Benign focal nodular hyperplasia and hepatocellular adenoma could be distinguished from malignant lesions on the basis
of tumor stiffness (AUC = 0.85, 95% CI = 0.72-0.98; sensitivity = 94%, 95% CI = 89-100; and specificity = 85%, 95% CI = 62-100),
tumor fluidity (AUC = 0.86, 95% CI = 0.77-0.96; sensitivity = 83%, 95% CI = 72-93; and specificity = 92%, 95% CI = 77-100)
and liver stiffness (AUC = 0.84, 95% CI = 0.74-0.94; sensitivity = 72%, 95% CI = 59-83; and specificity = 88%, 95% CI = 69-100),
but not on the basis of liver fluidity. Together, hepatic malignancies are characterized by stiff, yet fluid tissue properties,
whereas surrounding nontumorous tissue is dominated by solid properties. Tomoelastography can inform noninvasively on the
malignancy of suspicious liver lesions by differentiating between benign and malignant lesions with high sensitivity based
on stiffness and with high specificity based on fluidity.
Cancer Research vol. 79 iss. 22 (2019),
H Kubitschke, B Wolf, E Morawetz, L-C Horn, B Aktas, U Behn, M Höckel, JA Käs:
Roadmap to Local Tumour Growth: Insights from Cervical Cancer
Abstract:Wide tumour excision is currently the standard approach to surgical treatment of solid cancers
including carcinomas of the lower genital tract. This strategy is based on the premise that tumours exhibit
isotropic growth potential. We reviewed and analysed local tumour spreading patterns in 518 patients with
cancer of the uterine cervix who underwent surgical tumour resection. Based on data obtained from pathological
examination of the surgical specimen, we applied computational modelling techniques to simulate local tumour
spread in order to identify parameters influencing preferred infiltration patterns and used area-proportional
Euler diagrams to detect and confirm ordered patterns of tumour spread. Some anatomical structures, e.g. tissues
of the urinary bladder, were significantly more likely to be infiltrated than other structures, e.g. the ureter
and the rectum. Computational models assuming isotropic growth could not explain these infiltration patterns.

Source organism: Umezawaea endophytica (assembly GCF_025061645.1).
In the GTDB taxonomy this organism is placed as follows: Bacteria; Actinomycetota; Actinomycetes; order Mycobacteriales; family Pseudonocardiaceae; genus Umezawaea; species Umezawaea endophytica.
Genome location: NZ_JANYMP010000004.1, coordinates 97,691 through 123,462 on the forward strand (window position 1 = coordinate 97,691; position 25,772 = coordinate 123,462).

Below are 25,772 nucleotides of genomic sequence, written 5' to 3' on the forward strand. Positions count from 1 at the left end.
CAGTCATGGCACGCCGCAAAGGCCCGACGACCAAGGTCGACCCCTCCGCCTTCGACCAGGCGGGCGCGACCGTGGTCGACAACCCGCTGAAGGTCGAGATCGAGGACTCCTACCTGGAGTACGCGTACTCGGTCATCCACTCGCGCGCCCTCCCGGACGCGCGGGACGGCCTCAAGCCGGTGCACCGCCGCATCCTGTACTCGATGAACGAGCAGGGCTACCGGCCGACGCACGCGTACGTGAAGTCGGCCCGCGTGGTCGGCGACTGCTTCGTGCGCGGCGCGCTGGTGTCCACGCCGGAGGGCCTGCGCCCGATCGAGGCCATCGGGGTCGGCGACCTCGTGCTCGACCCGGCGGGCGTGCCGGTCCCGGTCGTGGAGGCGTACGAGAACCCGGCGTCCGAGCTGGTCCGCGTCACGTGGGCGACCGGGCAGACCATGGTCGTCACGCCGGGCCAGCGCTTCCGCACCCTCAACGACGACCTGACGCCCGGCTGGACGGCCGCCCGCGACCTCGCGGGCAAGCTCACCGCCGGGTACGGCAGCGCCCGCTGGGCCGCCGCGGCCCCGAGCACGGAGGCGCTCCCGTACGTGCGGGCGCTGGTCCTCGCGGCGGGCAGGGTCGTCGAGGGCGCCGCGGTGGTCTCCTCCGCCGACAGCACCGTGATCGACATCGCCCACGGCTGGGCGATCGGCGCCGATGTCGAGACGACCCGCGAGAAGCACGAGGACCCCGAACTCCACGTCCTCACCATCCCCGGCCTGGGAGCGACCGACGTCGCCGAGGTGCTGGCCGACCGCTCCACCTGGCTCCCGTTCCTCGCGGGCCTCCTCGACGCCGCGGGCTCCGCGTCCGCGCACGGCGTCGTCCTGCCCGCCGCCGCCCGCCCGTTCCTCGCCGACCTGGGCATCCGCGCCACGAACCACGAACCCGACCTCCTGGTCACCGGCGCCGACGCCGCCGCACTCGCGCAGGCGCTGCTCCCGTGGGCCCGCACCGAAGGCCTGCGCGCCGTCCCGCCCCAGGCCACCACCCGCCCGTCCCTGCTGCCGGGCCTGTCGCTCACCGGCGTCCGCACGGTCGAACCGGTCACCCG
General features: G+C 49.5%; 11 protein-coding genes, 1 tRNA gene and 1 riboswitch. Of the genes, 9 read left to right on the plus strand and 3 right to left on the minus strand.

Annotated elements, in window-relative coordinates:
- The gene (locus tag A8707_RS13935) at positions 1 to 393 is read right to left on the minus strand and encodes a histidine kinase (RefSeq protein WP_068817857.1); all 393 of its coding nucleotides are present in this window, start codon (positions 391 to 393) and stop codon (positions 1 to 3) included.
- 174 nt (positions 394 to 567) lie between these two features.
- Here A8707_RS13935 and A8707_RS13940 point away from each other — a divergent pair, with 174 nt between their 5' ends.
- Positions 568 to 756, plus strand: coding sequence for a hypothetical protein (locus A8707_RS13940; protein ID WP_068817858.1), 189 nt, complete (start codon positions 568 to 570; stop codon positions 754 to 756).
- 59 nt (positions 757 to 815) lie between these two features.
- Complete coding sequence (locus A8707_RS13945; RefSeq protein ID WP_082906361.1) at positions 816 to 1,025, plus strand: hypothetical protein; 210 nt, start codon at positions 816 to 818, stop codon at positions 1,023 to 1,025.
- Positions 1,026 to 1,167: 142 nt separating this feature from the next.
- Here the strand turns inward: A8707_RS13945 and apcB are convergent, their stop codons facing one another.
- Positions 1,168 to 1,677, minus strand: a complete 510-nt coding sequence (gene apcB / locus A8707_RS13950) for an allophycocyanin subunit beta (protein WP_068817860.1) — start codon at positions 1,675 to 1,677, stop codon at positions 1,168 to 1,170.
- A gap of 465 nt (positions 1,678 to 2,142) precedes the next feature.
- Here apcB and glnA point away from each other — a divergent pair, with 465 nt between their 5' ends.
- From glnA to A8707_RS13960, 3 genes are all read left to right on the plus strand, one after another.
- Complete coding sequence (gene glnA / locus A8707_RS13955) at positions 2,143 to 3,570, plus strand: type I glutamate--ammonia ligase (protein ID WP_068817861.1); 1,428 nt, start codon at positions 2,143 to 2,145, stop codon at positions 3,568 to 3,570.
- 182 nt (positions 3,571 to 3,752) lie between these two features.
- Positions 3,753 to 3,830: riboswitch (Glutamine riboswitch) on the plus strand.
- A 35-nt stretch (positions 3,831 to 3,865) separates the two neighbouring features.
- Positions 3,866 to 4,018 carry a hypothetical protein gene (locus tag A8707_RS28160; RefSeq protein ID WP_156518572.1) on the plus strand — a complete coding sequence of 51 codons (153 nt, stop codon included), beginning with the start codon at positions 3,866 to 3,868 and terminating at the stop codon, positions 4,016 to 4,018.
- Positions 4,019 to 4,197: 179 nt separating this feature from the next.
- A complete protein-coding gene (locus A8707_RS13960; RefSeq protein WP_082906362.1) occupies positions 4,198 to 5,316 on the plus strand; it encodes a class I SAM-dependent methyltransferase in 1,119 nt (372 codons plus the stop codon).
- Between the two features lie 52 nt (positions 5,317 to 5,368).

Introducing ontogenetic distance of a tissue relative to the uterine cervix as a parameter led to accurate
predictions of the clinically observed infiltration likelihoods. The clinical data indicates that successive
infiltration likelihoods of ontogenetically distant tissues are nearly perfect subsets of ontogenetically
closer tissues. The prevailing assumption of isotropic tumour extension has significant shortcomings in the
case of cervical cancer. Rather, cervical cancer spread seems to follow ontogenetically defined trajectories.
Scientific Reports 9, Article number 12768 (2019), DOI: 10.1038/s41598-019-49182-1
C Ficorella, R Martinez Vàzques, P Heine, E Lepera, J Cao, E Warmt, R Osellame, JA Käs:
Normal epithelial and triple-negative breast cancer cells show the same invasion
potential in rigid spatial confinement
Abstract:The extra-cellular microenvironment has a fundamental role in tumor growth and progression,
strongly affecting the migration strategies adopted by single cancer cells during metastatic invasion.
In this study, we use a novel microfluidic device to investigate the ability of mesenchymal and epithelial
breast tumor cells to fluidize and migrate through narrowing microstructures upon chemoattractant stimulation.
We compare the migration behavior of two mesenchymal breast cancer cell lines and one epithelial cell line,
and find that the epithelial cells are able to migrate through the narrowest microconstrictions as the more
invasive mesenchymal cells. In addition, we demonstrate that migration of epithelial cells through a highly
compressive environment can occur in absence of a chemoattractive stimulus, thus evidencing that they are just
as prone to react to mechanical cues as invasive cells.
New Journal of Physics, 21 (2019), DOI: 10.1088/1367-2630/ab3572
T Golde, M Glaser, C Tutmarc, I Elbalasy, C Huster, G Busteros, DM Smith, H Herrmann,
JA Käs, J Schnauß:
The role of stickiness in the rheology of semiflexible polymers
Abstract:Semiflexible polymers form central structures in biological material. Modelling approaches